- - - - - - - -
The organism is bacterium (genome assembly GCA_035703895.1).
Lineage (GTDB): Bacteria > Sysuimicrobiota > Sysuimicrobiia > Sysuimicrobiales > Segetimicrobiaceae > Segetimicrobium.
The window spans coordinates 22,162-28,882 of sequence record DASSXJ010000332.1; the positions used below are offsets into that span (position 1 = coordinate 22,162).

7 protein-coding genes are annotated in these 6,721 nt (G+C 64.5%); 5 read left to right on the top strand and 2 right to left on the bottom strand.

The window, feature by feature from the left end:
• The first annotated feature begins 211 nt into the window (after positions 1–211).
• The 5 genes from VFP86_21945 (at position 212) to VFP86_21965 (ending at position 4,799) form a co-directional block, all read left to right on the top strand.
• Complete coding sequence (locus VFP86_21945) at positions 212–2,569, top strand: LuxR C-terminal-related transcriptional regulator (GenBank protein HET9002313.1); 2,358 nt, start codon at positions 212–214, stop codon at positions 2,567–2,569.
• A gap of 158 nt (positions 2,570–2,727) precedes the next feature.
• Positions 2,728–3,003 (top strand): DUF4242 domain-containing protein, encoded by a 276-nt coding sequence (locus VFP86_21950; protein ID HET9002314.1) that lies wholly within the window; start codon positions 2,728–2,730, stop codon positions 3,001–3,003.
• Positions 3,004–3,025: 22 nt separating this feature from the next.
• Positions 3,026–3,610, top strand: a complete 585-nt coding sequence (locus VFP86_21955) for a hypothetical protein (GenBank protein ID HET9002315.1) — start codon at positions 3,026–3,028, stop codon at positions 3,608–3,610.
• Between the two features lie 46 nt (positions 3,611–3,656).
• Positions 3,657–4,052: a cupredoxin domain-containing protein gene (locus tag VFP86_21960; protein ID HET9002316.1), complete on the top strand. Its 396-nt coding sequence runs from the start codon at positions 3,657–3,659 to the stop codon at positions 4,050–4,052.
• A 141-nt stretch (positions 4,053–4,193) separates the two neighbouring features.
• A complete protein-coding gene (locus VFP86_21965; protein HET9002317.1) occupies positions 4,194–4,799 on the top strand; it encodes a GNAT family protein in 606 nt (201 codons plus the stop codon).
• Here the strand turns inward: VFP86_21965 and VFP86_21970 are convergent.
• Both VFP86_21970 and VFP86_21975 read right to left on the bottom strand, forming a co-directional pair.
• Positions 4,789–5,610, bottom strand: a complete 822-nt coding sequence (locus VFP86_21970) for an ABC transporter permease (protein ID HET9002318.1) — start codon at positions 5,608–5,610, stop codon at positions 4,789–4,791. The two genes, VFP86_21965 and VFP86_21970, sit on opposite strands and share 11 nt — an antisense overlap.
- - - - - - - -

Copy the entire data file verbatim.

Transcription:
The organism is bacterium (genome assembly GCA_035703895.1).
Lineage (GTDB): Bacteria > Sysuimicrobiota > Sysuimicrobiia > Sysuimicrobiales > Segetimicrobiaceae > Segetimicrobium.
The window spans coordinates 22,162-28,882 of sequence record DASSXJ010000332.1; the positions used below are offsets into that span (position 1 = coordinate 22,162).

7 protein-coding genes are annotated in these 6,721 nt (G+C 64.5%); 5 read left to right on the top strand and 2 right to left on the bottom strand.

The window, feature by feature from the left end:
• The first annotated feature begins 211 nt into the window (after positions 1–211).
• The 5 genes from VFP86_21945 (at position 212) to VFP86_21965 (ending at position 4,799) form a co-directional block, all read left to right on the top strand.
• Complete coding sequence (locus VFP86_21945) at positions 212–2,569, top strand: LuxR C-terminal-related transcriptional regulator (GenBank protein HET9002313.1); 2,358 nt, start codon at positions 212–214, stop codon at positions 2,567–2,569.
• A gap of 158 nt (positions 2,570–2,727) precedes the next feature.
• Positions 2,728–3,003 (top strand): DUF4242 domain-containing protein, encoded by a 276-nt coding sequence (locus VFP86_21950; protein ID HET9002314.1) that lies wholly within the window; start codon positions 2,728–2,730, stop codon positions 3,001–3,003.
• Positions 3,004–3,025: 22 nt separating this feature from the next.
• Positions 3,026–3,610, top strand: a complete 585-nt coding sequence (locus VFP86_21955) for a hypothetical protein (GenBank protein ID HET9002315.1) — start codon at positions 3,026–3,028, stop codon at positions 3,608–3,610.
• Between the two features lie 46 nt (positions 3,611–3,656).
• Positions 3,657–4,052: a cupredoxin domain-containing protein gene (locus tag VFP86_21960; protein ID HET9002316.1), complete on the top strand. Its 396-nt coding sequence runs from the start codon at positions 3,657–3,659 to the stop codon at positions 4,050–4,052.
• A 141-nt stretch (positions 4,053–4,193) separates the two neighbouring features.
• A complete protein-coding gene (locus VFP86_21965; protein HET9002317.1) occupies positions 4,194–4,799 on the top strand; it encodes a GNAT family protein in 606 nt (201 codons plus the stop codon).
• Here the strand turns inward: VFP86_21965 and VFP86_21970 are convergent.
• Both VFP86_21970 and VFP86_21975 read right to left on the bottom strand, forming a co-directional pair.
• Positions 4,789–5,610, bottom strand: a complete 822-nt coding sequence (locus VFP86_21970) for an ABC transporter permease (protein ID HET9002318.1) — start codon at positions 5,608–5,610, stop codon at positions 4,789–4,791. The two genes, VFP86_21965 and VFP86_21970, sit on opposite strands and share 11 nt — an antisense overlap.